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Hopes and fears for the new millennium

January 01, 2000

"My hopes for the new millennium are that we could bring God and family back to our daily living. May we lay down our violence for peace and love. And thanks to all the people who have a hand in helping us get through this Y2K. God bless you all. Happy New Year." Juanita Klein, 49, Hagerstown.




"I hope the millennium brings us love and happiness and peace." Joseph Contrer, 48, Hagerstown.




"My hopes and concerns are for my daughter, Jessica Cline. I am concerned for her safety as the world becomes ever more complicated and dangerous. My hopes are that she has the advantage of obtaining a quality education that includes college with a Ph.D. and a professional career to follow. My hopes and concerns are, can I, as a father, provide the same opportunities, if not more, that my parents provided for me in the last millennium." Jeff Cline, 43, Williamsport.

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"My hope and dream for the new millennium is that people everywhere would focus more on what brings us together. That is, that which we all share in common, rather than on those things which separate us from one another." Mark Mooney, 44, pastor of St. Paul's United Methodist Church, Smithsburg.




"My wish for the coming year is that we would have a great revival in our nation this year and that our nation would get back on the right path toward the way that we should be living." Jim Shiffler, 72.




"My wish is that more people will put God in their lives and that parents take care of their children and teach them well to stop a lot of the violence that is going on. Only parents and their love can help this society. That is what I strive to do with my three children." Laura Minsk, 38, Boonsboro.




"I hope the new millennium will have a lot more emphasis on Christian values and morality." Dave Murphy, 63, Hagerstown




"I hope things will be better than last year." Richard Davis, 70, Hagerstown.




"I hope that people will try to be kinder to one another. Life's too short." Bill Hall, 22, Hagerstown.




"I hope to forge ahead with my education." Kim Mozick, 36, Boonsboro.




"Terrorism is a concern. Over-reliance on computers. We've heard a lot about Y2K, which doesn't seem like it's going to be much. But the over-

reliance on computers seems kind of overwhelming. Personally (I hope) that our planet would find a way to solve some of our problems and manage increasing population." Chris Baer, 29, Hagerstown.




"That the country would turn around on morality. Our country was founded on a set of morals, and it seems like we've gotten away from that I work a lot with kids, and I think we're going to see it a lot more in the next generation." Ron White, 42, Funkstown.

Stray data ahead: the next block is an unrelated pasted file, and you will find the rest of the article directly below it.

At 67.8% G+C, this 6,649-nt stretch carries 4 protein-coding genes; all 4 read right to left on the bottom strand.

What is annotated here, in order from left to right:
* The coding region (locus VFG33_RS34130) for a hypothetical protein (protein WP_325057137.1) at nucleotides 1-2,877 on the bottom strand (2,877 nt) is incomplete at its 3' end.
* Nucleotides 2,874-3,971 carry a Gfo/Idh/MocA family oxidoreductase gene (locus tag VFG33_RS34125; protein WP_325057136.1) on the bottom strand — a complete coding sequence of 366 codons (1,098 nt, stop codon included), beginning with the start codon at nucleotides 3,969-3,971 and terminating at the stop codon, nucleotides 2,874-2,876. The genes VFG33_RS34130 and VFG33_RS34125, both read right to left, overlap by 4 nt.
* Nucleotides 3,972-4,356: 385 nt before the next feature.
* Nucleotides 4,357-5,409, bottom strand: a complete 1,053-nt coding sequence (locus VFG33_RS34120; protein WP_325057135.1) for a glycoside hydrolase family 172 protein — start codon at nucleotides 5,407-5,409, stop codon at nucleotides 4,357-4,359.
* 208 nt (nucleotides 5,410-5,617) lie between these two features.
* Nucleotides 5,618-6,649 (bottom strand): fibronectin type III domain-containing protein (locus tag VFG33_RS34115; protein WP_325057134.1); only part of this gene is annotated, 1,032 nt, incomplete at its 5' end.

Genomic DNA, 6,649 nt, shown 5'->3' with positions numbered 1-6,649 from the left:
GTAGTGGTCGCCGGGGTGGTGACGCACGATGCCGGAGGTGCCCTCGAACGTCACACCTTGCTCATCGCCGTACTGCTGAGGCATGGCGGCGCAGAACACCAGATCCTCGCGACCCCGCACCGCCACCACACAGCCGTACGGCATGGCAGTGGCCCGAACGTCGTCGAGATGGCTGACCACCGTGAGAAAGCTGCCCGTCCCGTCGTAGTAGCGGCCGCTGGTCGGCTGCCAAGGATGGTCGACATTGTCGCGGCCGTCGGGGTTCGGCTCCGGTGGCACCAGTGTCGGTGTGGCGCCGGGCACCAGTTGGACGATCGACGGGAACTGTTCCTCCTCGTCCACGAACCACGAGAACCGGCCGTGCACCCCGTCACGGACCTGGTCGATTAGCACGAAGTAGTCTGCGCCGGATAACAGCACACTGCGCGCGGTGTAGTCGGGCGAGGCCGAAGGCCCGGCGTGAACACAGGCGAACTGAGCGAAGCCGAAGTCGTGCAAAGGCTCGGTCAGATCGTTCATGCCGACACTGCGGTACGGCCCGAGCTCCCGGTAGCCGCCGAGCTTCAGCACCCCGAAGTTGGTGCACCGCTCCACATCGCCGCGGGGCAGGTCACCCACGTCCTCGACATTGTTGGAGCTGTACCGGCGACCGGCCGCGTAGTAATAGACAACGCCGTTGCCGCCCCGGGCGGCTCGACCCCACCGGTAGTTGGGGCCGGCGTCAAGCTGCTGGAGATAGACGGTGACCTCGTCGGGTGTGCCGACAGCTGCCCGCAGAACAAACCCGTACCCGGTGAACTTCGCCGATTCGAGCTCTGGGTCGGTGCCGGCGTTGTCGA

"I would say that there wouldn't be any loss of life due to terrorist attacks because of the millennium. Just wish it wasn't so cutthroat out here. We've got people who work full-time jobs, can't afford to take care of their kids properly. Minimum wage is much too low. We need to communicate with one another better as far as ethnically." Robert Buchanan, 29, Bunker Hill, W.Va.




"I just want to hit the lottery again." Millie Perry, 39 Hagerstown.




"All I'm worried about is my uncle. He's got cancer." Marshall Miller, 25, Hagerstown.




"I hope to become closer to God and to have a better year than last. I hope mankind learns to live and love one another." Omar Farrell, 52, Martinsburg, W.Va.




"That we'll last another 1,000 years. I don't see why not. We survived 2,000 years." Harry Weisenburg, 41, Martinsburg, W.Va.




"Peace on this earth and people learning to get along with each other no matter what their races, religion or creeds are. We can do it if we try." Barbara Catrow 60, Martinsburg, W.Va.




"I'd like to see world peace but I know that's an improbability. (Yeltsin resigning will) probably stir up some more problems. ... My concern is things seem to be getting worse each year though they say crime is down. The drug problem continues to grow. I have three grandchildren now and that's a big concern." Larry Horn, 52, Chambersburg, Pa.




"I kind of feel the world is so rapidly becoming so complex. ... It used to be a high school education was the standard. Or even a bachelor's degree. Now you need to have a master's. And the computer age - I haven't really gotten into computers and I hate to have to." Denny Rosenberry, 48, Chambersburg, Pa.




"I want to be rich," Jessica Shuck, 17, Greencastle, Pa.




"I hope for a lot of peace for all countries." John Hawthorne, 51, Hagerstown.




"Flying cars. I see it happening in the next 100 years. We will also be getting clean cars. Too many people, that's my big thing." Ken Jewell, 21, Waynesboro, Pa.




"My hope is that there be more jobs for people, more cures for diseases and illnesses than today. I really look forward to the new millennium being more peaceful. I want peace more than anything." Robert N. Evans, 50, Martinsburg, W. Va.




"I just hope things are for the best. I want a better job as time goes on." Rosyln Robinson, 29, Hagerstown.




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